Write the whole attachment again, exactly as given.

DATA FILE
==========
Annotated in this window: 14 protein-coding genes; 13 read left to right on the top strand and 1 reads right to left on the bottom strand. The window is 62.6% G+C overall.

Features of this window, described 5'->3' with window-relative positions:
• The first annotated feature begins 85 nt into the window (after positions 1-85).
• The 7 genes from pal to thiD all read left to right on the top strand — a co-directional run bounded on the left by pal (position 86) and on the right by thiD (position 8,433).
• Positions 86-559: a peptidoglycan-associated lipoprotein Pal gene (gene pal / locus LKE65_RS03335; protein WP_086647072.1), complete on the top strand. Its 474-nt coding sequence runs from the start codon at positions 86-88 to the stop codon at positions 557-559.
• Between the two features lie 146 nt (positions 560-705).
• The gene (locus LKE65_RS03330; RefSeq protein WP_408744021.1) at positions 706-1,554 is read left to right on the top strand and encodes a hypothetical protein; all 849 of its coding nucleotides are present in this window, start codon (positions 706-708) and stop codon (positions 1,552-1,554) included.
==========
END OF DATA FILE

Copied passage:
Annotated in this window: 14 protein-coding genes; 13 read left to right on the top strand and 1 reads right to left on the bottom strand. The window is 62.6% G+C overall.

Features of this window, described 5'->3' with window-relative positions:
• The first annotated feature begins 85 nt into the window (after positions 1-85).
• The 7 genes from pal to thiD all read left to right on the top strand — a co-directional run bounded on the left by pal (position 86) and on the right by thiD (position 8,433).
• Positions 86-559: a peptidoglycan-associated lipoprotein Pal gene (gene pal / locus LKE65_RS03335; protein WP_086647072.1), complete on the top strand. Its 474-nt coding sequence runs from the start codon at positions 86-88 to the stop codon at positions 557-559.
• Between the two features lie 146 nt (positions 560-705).
• The gene (locus LKE65_RS03330; RefSeq protein WP_408744021.1) at positions 706-1,554 is read left to right on the top strand and encodes a hypothetical protein; all 849 of its coding nucleotides are present in this window, start codon (positions 706-708) and stop codon (positions 1,552-1,554) included.